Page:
But regardless of how you’d answer this question, I think my first proposed solution to this question is sufficient. People endure eternal torment because they do evil things forever. On the other hand, maybe I’m wrong about this. Maybe the annihilationists are correct. I don’t think they are. But maybe. If that’s the case then the presupposition behind the objection is false. However, I don’t think the annihilationists are correct. I think it’s clear that scripture teaches that unrepentant sinners suffer eternal torment.
I don’t find the doctrine of Hell to be incompatible with either God’s love or God’s justice. God gave every human being a way to avoid Hell. Jesus died on the cross for everyone ((John 3:16, 1 John 2:2, 1 Timothy 2:6, Hebrews 2:9). He doesn’t want anyone to end up in Hell (2 Peter 3:9, 1 Timothy 2:4, Ezekiel 12:23) He gives us the choice whether to accept His offer of salvation (Deuteronomy 30:15-19, Joshua 24:15, Romans 6:16) and if we end up in Hell, He mourns for us as a parent mourns for a child who has just died (Luke 19:41-44, Ezekiel 18:23).
I’ll have to end it here because this has become a very wordy, very lengthy blog post. But before I close, let me just say that if you’ve taken the time to read this post and if you feel like Christianity is true (perhaps some of the apologetics posts on this blog has persuaded you, or maybe something else has brought you to that conviction), if you believe that God is trying to get your attention and you want to receive His offer of eternal life and pardon for your sins, then pray this prayer:
Lord Jesus, I really need you. I recognize that I’ve made a mess of my life and that I need your forgiveness and cleansing. I confess my sins and I turn away from them to you. I believe that you died on the cross to forgive my sins and restore me to a right relationship with God and that you rose from the dead to prove who you were. Right now, in the best way I know how, I want to open the door to my life and to welcome you in. Come into my life. Forgive my sins. Cleanse me from all wrongdoing and quicken my spirit, Lord, that I might be born again to new life and to the relationship with God that I was intended to have. Right now, as an expression of my faith, I thank you for hearing and answering this prayer. Amen.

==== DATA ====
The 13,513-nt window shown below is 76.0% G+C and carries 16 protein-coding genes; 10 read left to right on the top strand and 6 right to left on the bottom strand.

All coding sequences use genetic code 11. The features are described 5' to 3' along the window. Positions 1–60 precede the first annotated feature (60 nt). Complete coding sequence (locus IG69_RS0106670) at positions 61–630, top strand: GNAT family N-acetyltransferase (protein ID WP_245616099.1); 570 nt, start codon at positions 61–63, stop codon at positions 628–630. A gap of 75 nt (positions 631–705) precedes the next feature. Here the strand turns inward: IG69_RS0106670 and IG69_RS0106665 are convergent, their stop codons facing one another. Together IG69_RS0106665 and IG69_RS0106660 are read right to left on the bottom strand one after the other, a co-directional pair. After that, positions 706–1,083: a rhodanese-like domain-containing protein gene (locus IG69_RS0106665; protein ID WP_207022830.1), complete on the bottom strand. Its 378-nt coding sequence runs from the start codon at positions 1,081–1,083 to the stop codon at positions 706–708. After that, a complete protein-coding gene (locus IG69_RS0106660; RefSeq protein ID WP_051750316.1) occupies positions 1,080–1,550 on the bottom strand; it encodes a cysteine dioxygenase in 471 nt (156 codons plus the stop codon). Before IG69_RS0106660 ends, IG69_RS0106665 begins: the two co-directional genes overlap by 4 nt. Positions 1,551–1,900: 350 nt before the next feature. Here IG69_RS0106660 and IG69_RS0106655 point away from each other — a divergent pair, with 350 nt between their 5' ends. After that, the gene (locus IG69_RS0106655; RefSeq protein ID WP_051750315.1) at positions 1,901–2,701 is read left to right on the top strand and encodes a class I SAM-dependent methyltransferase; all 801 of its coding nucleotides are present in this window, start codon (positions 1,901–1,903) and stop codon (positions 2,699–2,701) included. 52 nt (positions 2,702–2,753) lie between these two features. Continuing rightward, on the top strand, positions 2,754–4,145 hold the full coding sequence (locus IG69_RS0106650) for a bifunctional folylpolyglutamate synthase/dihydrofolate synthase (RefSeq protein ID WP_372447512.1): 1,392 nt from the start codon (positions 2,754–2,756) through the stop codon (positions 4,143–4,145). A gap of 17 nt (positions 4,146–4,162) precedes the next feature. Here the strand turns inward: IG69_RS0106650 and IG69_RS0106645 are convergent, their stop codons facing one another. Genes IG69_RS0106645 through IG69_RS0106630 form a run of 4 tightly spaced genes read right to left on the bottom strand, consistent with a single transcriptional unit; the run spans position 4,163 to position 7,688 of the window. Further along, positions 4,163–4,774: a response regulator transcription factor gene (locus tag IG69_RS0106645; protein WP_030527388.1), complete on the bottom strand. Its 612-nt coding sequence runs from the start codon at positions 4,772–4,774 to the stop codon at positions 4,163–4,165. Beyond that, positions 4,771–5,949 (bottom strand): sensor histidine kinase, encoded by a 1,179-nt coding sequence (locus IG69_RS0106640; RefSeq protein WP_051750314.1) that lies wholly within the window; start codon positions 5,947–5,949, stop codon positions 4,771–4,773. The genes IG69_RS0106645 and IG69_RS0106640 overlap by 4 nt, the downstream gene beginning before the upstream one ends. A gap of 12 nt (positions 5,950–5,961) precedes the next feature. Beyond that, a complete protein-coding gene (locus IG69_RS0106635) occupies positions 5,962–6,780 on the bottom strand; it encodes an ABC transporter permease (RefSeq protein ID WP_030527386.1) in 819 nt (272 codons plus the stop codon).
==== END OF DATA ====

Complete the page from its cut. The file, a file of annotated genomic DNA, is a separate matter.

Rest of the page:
If you have prayed that prayer with a sincere heart, and a genuine intention to live your life for Jesus Christ, then I can tell you based on Scripture that God has heard you and he answers that prayer to come into your life. I encourage you now to look for signs of that renewed spirit within you – of a renewal and a relationship with God that previously wasn’t present. Scripture says that when we become regenerate (that is to say, “born again”) Christians, we are like babies and we need to be nourished by the milk of the Word which is the Bible. So you should begin to pray, to read the Bible on a regular basis, and to be nourished by that. Over time, you’ll become a more and more moral person because you’ll be going through a process that theologians call “sanctification”. So like a little baby, you don’t arrive fully grown, but you begin to grow and become stronger in your Christian life as you walk with him. Over time, you’ll become more and more like Christ in the way you live your life. This is what scripture means when says that we “become conformed to the image of the Son” (Romans 8:29).
Want to go into more depth on this topic? Check out Evan Minton’s book “A Hellacious Doctrine: Defense Of The Biblical Doctrine Of Hell”. In this 150 page book, he devotes much more attention to these objections than was dealt with in this blog post.